The Responsibility to Protect may indeed protect some civilians, but unfortunately it also facilitates atrocities against others. Writing last week about the end of NATO’s mission in Libya, Lloyd Axworthy and Allan Rock proclaimed it as ‘A victory for the Responsibility to Protect’. But according to a report issued this weekend by Human Rights Watch, NATO’s campaign produced at least one major act of ethnic cleansing. The ‘Responsibility to Protect’ makes sense only if it applies to all people equally. It is becoming clear that this is not the case, and while we trumpet examples of those we believe we have saved, we quietly ignore the examples of all those whose suffering we have caused.
As Libyan rebels from Misrata advanced south in August, disturbing reports began to emerge of mass killings in and near Tawergha, a town of approximately 30,000 predominantly black inhabitants, whose population had been markedly loyal to the regime of Muammar Gaddafi. When British journalist Andrew Gilligan visited the city in September, he found it almost entirely deserted. A rebel commander gleefully told him that “Tawergha no longer exists,”, and he found graffiti proclaiming the Misrata brigade as “the brigade for purging slaves and black skin”.
This weekend’s report by Human Rights Watch confirmed many of the worst stories concerning Tawergha. When the Misrata brigade captured the city in August, most of the people fled. Those who didn’t were driven out by force. According to Human Rights Watch, arrested Tawerghans “have been subjected to torture and severe beatings, sometimes leading to death.” Rebel troops have made no attempt to hide their desire to prevent the population from ever returning, and in order to ensure this, they have been burning homes in the city, as witnessed by Human Rights Watch representatives early in October. More recently, according to the report, “[o]n October 25, Human Rights Watch spoke with a Misrata brigade that claimed to be ‘guarding’ Tawergha. The deputy commander said his forces were “protecting the place from arson and looting.” At the same time, trucks full of furniture and carpets, apparently looted from homes, drove past with men on the trucks honking and waving. Brigade members failed to intervene, arguing passionately that Tawerghans should never return.”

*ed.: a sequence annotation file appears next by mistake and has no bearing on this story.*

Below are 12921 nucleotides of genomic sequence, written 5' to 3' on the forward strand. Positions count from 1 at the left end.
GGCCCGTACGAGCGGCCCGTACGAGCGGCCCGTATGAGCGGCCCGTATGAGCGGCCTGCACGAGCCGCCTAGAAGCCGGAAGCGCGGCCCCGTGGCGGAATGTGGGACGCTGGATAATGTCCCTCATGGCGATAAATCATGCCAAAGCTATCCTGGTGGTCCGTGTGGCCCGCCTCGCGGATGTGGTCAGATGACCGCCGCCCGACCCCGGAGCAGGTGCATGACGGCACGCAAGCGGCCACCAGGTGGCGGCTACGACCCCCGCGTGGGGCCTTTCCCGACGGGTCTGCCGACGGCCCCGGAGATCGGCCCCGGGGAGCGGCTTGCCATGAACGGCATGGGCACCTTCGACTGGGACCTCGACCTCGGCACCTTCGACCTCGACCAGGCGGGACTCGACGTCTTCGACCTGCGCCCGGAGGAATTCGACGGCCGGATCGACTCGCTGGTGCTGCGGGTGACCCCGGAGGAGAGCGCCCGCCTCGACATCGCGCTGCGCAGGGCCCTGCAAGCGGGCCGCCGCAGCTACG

NATO’s mandate in Libya was ostensibly to ‘protect civilians’, but the Tawergha example confirms a past pattern of behaviour in our supposedly humanitarian wars in which only some civilians really count. For instance, in the wars in the Balkans in the 1990s, Serbian civilians, having been definitively cast as the bad guys, got no sympathy when they were driven out of Croatia and Kosovo in their hundreds of thousands by enemies armed and trained by the West. It would seem that in practice the ‘responsibility to protect’ does not extend to civilians who support the wrong side, be it in Tawergha, Sirte, Croatia, or anywhere else.
In short, modern humanitarianism is highly selective and more than willing to turn a blind eye to atrocities committed in its name, especially when those atrocities are in large part a direct product of it. It will be worth bearing this in mind the next time that somebody asks us to drop bombs on other people in the name of ‘protecting civilians’.